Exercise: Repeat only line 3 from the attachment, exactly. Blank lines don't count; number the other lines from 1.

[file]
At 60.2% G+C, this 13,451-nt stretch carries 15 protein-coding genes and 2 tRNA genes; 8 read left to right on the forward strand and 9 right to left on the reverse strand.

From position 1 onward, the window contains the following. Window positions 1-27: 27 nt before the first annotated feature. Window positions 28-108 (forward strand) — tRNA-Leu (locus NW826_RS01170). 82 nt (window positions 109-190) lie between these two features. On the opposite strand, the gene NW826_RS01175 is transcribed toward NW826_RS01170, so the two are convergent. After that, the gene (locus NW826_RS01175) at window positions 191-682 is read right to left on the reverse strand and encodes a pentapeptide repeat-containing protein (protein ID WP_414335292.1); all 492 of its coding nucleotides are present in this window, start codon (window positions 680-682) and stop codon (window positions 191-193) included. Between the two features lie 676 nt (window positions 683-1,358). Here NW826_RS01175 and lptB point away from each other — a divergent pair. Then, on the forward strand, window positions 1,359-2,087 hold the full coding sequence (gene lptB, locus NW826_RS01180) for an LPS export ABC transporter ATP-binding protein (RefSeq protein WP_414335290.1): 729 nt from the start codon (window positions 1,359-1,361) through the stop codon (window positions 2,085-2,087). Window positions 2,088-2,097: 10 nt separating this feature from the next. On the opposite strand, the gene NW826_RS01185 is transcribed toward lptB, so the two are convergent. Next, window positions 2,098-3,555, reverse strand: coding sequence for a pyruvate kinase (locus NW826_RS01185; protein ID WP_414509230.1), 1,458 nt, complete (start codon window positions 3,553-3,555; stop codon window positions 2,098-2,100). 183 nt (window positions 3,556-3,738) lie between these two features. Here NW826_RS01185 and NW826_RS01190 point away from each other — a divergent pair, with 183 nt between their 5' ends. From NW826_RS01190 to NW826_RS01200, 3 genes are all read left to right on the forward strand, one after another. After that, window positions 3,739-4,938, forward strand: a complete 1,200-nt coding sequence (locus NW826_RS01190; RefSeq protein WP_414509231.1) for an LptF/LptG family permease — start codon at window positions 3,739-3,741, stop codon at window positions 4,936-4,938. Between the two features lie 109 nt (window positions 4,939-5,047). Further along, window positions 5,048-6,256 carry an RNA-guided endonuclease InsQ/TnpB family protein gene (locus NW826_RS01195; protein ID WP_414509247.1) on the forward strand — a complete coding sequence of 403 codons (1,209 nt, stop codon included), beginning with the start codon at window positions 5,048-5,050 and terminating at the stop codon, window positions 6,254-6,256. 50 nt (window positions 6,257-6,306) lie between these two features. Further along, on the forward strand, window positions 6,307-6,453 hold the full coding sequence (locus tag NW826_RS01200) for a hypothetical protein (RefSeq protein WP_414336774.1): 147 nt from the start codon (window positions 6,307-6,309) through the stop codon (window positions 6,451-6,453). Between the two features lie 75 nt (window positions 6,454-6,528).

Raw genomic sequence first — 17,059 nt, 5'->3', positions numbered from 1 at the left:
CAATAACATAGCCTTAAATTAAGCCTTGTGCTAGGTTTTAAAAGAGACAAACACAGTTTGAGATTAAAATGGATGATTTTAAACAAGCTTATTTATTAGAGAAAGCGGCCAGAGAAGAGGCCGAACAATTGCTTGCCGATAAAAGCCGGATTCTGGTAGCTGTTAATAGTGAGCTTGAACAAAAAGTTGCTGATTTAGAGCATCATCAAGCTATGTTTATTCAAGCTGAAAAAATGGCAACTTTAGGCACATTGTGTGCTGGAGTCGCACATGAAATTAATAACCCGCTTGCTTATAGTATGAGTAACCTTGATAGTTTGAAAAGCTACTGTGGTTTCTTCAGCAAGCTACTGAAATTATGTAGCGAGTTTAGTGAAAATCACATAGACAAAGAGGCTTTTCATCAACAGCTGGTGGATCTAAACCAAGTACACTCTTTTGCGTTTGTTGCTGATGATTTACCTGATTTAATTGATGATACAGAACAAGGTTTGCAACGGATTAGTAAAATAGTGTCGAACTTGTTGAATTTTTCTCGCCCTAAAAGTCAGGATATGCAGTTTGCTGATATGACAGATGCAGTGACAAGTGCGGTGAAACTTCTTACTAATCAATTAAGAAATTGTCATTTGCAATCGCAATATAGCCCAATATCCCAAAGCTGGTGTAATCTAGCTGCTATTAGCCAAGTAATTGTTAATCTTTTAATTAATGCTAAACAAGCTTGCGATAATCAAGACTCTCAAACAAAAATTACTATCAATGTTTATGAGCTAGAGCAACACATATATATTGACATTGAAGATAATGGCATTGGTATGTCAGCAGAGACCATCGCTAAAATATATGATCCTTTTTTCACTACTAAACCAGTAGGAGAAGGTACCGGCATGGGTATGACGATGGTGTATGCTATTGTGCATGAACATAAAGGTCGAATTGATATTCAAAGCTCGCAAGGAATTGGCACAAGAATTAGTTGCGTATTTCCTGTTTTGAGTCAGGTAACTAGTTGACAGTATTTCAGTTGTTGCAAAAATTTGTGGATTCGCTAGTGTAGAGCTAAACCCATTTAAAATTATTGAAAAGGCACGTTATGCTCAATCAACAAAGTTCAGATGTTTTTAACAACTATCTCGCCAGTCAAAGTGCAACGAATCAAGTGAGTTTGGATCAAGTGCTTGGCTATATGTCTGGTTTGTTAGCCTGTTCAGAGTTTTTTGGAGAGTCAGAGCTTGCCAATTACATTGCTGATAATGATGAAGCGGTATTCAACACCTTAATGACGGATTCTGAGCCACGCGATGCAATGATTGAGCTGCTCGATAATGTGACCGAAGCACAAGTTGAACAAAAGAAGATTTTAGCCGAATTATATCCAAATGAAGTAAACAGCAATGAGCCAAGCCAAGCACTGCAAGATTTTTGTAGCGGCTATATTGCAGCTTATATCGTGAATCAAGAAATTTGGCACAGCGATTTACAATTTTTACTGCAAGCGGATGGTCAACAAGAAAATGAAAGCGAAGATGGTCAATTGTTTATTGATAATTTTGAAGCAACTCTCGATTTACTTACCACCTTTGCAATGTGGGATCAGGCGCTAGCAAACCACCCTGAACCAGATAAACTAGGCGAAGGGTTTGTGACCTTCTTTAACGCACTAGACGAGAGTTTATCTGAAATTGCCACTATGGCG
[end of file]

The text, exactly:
Raw genomic sequence first — 17,059 nt, 5'->3', positions numbered from 1 at the left: